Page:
the Windows 8-style UI, an attacker would first need to compromise a website 
already listed in the Compatibility View (CV) list. An attacker could then 
host a website that contains specially crafted Flash content designed to 
exploit any of these vulnerabilities through Internet Explorer and then 
convince a user to view the website. An attacker would have no way to force 
users to view the attacker-controlled content. Instead, an attacker would have
to convince users to take action, typically by clicking a link in an email 
message or in an Instant Messenger message that takes users to the attacker's
website, or by opening an attachment sent through email. For more information
about Internet Explorer and the CV List, please see the MSDN Article, 
Developer Guidance for websites with content for Adobe Flash Player in Windows
8.

Mitigating Factors

Mitigation refers to a setting, common configuration, or general 
best-practice, existing in a default state, that could reduce the severity of
exploitation of a vulnerability. The following mitigating factors may be 
helpful in your situation:

 In a web-based attack scenario where the user is using Internet Explorer for
the desktop, an attacker could host a website that contains a webpage that is
used to exploit any of these vulnerabilities. In addition, compromised 
websites and websites that accept or host user-provided content or 
advertisements could contain specially crafted content that could exploit any
of these vulnerabilities. In all cases, however, an attacker would have no way
to force users to visit these websites. Instead, an attacker would have to 
convince users to visit the website, typically by getting them to click a link
in an email message or Instant Messenger message that takes users to the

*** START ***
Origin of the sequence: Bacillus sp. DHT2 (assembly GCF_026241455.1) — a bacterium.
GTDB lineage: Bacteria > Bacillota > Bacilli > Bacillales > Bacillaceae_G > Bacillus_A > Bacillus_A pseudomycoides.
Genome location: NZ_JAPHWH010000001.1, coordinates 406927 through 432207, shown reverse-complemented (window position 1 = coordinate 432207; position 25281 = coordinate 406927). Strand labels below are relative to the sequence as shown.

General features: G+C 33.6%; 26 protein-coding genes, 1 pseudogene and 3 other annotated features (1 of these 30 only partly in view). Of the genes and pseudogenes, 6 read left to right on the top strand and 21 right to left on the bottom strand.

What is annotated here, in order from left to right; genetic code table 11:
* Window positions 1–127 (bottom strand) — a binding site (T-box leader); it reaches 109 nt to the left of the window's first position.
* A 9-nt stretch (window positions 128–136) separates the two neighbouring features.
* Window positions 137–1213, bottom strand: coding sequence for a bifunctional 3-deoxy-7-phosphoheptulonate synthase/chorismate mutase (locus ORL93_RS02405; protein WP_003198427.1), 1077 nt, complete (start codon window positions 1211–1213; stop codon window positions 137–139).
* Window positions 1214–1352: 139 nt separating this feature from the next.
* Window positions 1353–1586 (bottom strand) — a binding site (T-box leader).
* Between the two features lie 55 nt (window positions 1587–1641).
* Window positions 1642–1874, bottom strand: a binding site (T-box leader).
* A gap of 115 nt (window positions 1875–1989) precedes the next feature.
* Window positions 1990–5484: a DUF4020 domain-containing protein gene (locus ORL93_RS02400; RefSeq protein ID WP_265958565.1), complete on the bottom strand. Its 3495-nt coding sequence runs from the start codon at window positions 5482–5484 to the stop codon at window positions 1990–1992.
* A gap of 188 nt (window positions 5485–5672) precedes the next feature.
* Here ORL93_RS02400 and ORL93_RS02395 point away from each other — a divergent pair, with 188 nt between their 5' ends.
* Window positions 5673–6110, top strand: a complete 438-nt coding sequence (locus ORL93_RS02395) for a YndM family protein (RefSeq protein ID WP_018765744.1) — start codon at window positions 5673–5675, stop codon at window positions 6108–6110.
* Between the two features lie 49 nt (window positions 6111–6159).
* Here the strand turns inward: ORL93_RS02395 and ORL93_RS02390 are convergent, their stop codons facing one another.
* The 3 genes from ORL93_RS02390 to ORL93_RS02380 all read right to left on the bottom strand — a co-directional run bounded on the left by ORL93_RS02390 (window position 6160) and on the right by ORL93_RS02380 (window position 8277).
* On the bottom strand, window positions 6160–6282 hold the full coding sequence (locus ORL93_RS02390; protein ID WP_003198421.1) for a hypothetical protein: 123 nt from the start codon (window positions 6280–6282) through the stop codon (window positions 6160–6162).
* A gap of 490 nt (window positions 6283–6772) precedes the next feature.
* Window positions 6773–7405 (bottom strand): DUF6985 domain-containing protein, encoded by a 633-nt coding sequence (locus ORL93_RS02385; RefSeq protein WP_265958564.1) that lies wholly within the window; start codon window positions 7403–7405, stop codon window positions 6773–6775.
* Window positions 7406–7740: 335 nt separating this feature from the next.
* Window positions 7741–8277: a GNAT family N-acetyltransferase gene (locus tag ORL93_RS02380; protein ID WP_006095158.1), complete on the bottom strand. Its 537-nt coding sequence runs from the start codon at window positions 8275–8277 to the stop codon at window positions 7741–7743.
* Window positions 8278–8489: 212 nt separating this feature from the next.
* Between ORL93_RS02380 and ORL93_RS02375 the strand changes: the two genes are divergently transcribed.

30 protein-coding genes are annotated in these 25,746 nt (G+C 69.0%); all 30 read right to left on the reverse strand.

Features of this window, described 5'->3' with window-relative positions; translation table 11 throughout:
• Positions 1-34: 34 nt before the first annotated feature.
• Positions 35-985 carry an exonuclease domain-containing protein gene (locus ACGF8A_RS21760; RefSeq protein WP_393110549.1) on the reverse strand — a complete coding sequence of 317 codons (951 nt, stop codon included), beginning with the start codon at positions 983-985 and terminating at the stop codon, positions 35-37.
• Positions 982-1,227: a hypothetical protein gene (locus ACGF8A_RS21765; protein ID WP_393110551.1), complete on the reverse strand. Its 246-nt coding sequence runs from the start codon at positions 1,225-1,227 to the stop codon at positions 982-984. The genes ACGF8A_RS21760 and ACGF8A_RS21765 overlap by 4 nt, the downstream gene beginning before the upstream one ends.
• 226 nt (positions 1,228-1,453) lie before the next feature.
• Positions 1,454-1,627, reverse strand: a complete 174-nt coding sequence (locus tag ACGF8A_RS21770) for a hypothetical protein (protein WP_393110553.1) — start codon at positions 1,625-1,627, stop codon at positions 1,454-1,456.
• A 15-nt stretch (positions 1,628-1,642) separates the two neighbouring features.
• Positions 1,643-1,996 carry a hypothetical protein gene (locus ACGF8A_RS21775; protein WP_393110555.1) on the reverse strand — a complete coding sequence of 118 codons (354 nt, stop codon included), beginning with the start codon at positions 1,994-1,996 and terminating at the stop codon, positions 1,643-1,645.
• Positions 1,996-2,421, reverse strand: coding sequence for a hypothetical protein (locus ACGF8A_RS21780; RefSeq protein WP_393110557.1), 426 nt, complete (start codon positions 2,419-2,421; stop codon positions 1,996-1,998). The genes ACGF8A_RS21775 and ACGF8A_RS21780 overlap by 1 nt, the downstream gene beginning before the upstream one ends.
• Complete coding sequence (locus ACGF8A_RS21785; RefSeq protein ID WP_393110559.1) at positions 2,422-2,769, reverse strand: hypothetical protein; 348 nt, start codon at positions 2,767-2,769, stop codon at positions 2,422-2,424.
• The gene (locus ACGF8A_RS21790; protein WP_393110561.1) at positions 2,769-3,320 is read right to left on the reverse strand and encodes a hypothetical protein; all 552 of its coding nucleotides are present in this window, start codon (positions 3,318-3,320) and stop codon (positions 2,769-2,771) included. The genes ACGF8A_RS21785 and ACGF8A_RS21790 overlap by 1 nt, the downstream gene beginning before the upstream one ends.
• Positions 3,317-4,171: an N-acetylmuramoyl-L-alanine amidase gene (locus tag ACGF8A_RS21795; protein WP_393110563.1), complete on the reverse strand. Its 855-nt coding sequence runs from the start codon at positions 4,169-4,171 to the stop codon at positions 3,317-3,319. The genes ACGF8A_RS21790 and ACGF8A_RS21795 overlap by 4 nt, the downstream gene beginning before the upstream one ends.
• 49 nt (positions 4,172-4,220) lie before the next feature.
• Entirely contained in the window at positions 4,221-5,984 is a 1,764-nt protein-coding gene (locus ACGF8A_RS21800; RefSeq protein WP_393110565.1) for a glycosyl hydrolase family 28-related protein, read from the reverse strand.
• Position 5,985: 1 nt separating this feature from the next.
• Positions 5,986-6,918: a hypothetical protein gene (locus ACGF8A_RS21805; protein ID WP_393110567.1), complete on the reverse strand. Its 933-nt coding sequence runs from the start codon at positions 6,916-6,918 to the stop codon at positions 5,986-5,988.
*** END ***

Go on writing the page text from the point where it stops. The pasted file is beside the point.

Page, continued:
attacker's website.

 Internet Explorer in the Windows 8-style UI will only play Flash content from
sites listed on the Compatibility View (CV) list. This restriction requires an
attacker to first compromise a website already listed on the CV list. An 
attacker could then host specially crafted Flash content designed to exploit 
any of these vulnerabilities through Internet Explorer and then convince a 
user to view the website. An attacker would have no way to force users to view
the attacker-controlled content. Instead, an attacker would have to convince 
users to take action, typically by clicking a link in an email message or in 
an Instant Messenger message that takes users to the attacker's website, or by
opening an attachment sent through email.

 By default, all supported versions of Microsoft Outlook and Windows Live Mail
open HTML email messages in the Restricted sites zone. The Restricted sites 
zone, which disables scripts and ActiveX controls, helps reduce the risk of an
attacker being able to use any of these vulnerabilities to execute malicious 
code. If a user clicks a link in an email message, the user could still be 
vulnerable to exploitation of any of these vulnerabilities through the 
web-based attack scenario.

 By default, Internet Explorer on Windows Server 2012 and Windows Server 2012
R2 runs in a restricted mode that is known as Enhanced Security Configuration.
This mode can help reduce the likelihood of the exploitation of these Adobe 
Flash Player vulnerabilities in Internet Explorer.

Workarounds

Workaround refers to a setting or configuration change that would help block 
known attack vectors before you apply the update.

Prevent Adobe Flash Player from running

You can disable attempts to instantiate Adobe Flash Player in Internet 
Explorer and other applications that honor the kill bit feature, such as 
Office 2007 and Office 2010, by setting the kill bit for the control in the 
registry.

WarningIf you use Registry Editor incorrectly, you may cause serious problems
that may require you to reinstall your operating system. Microsoft cannot